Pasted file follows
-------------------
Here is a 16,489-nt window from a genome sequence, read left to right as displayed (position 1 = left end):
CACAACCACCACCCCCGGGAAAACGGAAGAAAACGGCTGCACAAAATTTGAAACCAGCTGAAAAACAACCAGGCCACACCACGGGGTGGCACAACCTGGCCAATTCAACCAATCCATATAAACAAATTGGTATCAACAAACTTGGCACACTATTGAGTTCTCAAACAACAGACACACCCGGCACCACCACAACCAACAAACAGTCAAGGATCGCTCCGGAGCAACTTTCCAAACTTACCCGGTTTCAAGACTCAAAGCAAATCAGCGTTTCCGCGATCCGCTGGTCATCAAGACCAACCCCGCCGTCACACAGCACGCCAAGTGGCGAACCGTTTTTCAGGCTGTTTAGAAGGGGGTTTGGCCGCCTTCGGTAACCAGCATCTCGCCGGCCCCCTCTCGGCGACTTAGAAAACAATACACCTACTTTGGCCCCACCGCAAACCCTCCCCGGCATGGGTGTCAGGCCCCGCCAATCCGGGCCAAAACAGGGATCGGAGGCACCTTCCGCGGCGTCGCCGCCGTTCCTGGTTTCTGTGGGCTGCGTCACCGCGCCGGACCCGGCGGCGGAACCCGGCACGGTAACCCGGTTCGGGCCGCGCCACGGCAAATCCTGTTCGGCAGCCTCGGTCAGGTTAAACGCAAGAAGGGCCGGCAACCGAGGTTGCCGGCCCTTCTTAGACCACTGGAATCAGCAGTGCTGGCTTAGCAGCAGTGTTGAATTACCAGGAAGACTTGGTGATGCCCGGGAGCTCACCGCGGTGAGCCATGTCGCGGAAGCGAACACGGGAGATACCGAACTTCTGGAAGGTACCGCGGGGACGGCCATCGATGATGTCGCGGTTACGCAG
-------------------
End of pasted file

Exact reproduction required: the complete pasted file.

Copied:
Here is a 16,489-nt window from a genome sequence, read left to right as displayed (position 1 = left end):
CACAACCACCACCCCCGGGAAAACGGAAGAAAACGGCTGCACAAAATTTGAAACCAGCTGAAAAACAACCAGGCCACACCACGGGGTGGCACAACCTGGCCAATTCAACCAATCCATATAAACAAATTGGTATCAACAAACTTGGCACACTATTGAGTTCTCAAACAACAGACACACCCGGCACCACCACAACCAACAAACAGTCAAGGATCGCTCCGGAGCAACTTTCCAAACTTACCCGGTTTCAAGACTCAAAGCAAATCAGCGTTTCCGCGATCCGCTGGTCATCAAGACCAACCCCGCCGTCACACAGCACGCCAAGTGGCGAACCGTTTTTCAGGCTGTTTAGAAGGGGGTTTGGCCGCCTTCGGTAACCAGCATCTCGCCGGCCCCCTCTCGGCGACTTAGAAAACAATACACCTACTTTGGCCCCACCGCAAACCCTCCCCGGCATGGGTGTCAGGCCCCGCCAATCCGGGCCAAAACAGGGATCGGAGGCACCTTCCGCGGCGTCGCCGCCGTTCCTGGTTTCTGTGGGCTGCGTCACCGCGCCGGACCCGGCGGCGGAACCCGGCACGGTAACCCGGTTCGGGCCGCGCCACGGCAAATCCTGTTCGGCAGCCTCGGTCAGGTTAAACGCAAGAAGGGCCGGCAACCGAGGTTGCCGGCCCTTCTTAGACCACTGGAATCAGCAGTGCTGGCTTAGCAGCAGTGTTGAATTACCAGGAAGACTTGGTGATGCCCGGGAGCTCACCGCGGTGAGCCATGTCGCGGAAGCGAACACGGGAGATACCGAACTTCTGGAAGGTACCGCGGGGACGGCCATCGATGATGTCGCGGTTACGCAG